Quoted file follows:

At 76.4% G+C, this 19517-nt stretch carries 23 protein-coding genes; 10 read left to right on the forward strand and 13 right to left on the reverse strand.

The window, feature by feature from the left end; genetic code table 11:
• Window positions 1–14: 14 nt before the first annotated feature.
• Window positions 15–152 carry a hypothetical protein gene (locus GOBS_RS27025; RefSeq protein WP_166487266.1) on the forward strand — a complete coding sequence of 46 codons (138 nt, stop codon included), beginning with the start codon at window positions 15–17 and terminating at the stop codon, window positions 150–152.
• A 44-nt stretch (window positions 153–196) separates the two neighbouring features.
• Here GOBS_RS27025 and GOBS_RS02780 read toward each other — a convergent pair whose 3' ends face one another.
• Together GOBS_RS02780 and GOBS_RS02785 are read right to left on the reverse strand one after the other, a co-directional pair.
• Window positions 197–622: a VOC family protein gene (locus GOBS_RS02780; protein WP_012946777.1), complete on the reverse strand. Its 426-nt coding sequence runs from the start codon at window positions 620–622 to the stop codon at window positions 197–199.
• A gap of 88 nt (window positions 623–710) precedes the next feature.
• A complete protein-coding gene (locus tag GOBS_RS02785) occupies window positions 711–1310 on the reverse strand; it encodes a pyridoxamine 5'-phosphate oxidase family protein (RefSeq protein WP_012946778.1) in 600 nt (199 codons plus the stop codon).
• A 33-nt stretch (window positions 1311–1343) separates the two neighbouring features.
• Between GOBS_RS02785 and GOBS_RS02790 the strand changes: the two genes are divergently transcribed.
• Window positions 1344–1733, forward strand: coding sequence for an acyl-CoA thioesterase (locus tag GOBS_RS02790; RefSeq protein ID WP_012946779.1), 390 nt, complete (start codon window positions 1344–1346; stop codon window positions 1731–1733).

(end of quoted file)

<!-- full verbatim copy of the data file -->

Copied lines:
At 76.4% G+C, this 19517-nt stretch carries 23 protein-coding genes; 10 read left to right on the forward strand and 13 right to left on the reverse strand.

The window, feature by feature from the left end; genetic code table 11:
• Window positions 1–14: 14 nt before the first annotated feature.
• Window positions 15–152 carry a hypothetical protein gene (locus GOBS_RS27025; RefSeq protein WP_166487266.1) on the forward strand — a complete coding sequence of 46 codons (138 nt, stop codon included), beginning with the start codon at window positions 15–17 and terminating at the stop codon, window positions 150–152.
• A 44-nt stretch (window positions 153–196) separates the two neighbouring features.
• Here GOBS_RS27025 and GOBS_RS02780 read toward each other — a convergent pair whose 3' ends face one another.
• Together GOBS_RS02780 and GOBS_RS02785 are read right to left on the reverse strand one after the other, a co-directional pair.
• Window positions 197–622: a VOC family protein gene (locus GOBS_RS02780; protein WP_012946777.1), complete on the reverse strand. Its 426-nt coding sequence runs from the start codon at window positions 620–622 to the stop codon at window positions 197–199.
• A gap of 88 nt (window positions 623–710) precedes the next feature.
• A complete protein-coding gene (locus tag GOBS_RS02785) occupies window positions 711–1310 on the reverse strand; it encodes a pyridoxamine 5'-phosphate oxidase family protein (RefSeq protein WP_012946778.1) in 600 nt (199 codons plus the stop codon).
• A 33-nt stretch (window positions 1311–1343) separates the two neighbouring features.
• Between GOBS_RS02785 and GOBS_RS02790 the strand changes: the two genes are divergently transcribed.
• Window positions 1344–1733, forward strand: coding sequence for an acyl-CoA thioesterase (locus tag GOBS_RS02790; RefSeq protein ID WP_012946779.1), 390 nt, complete (start codon window positions 1344–1346; stop codon window positions 1731–1733).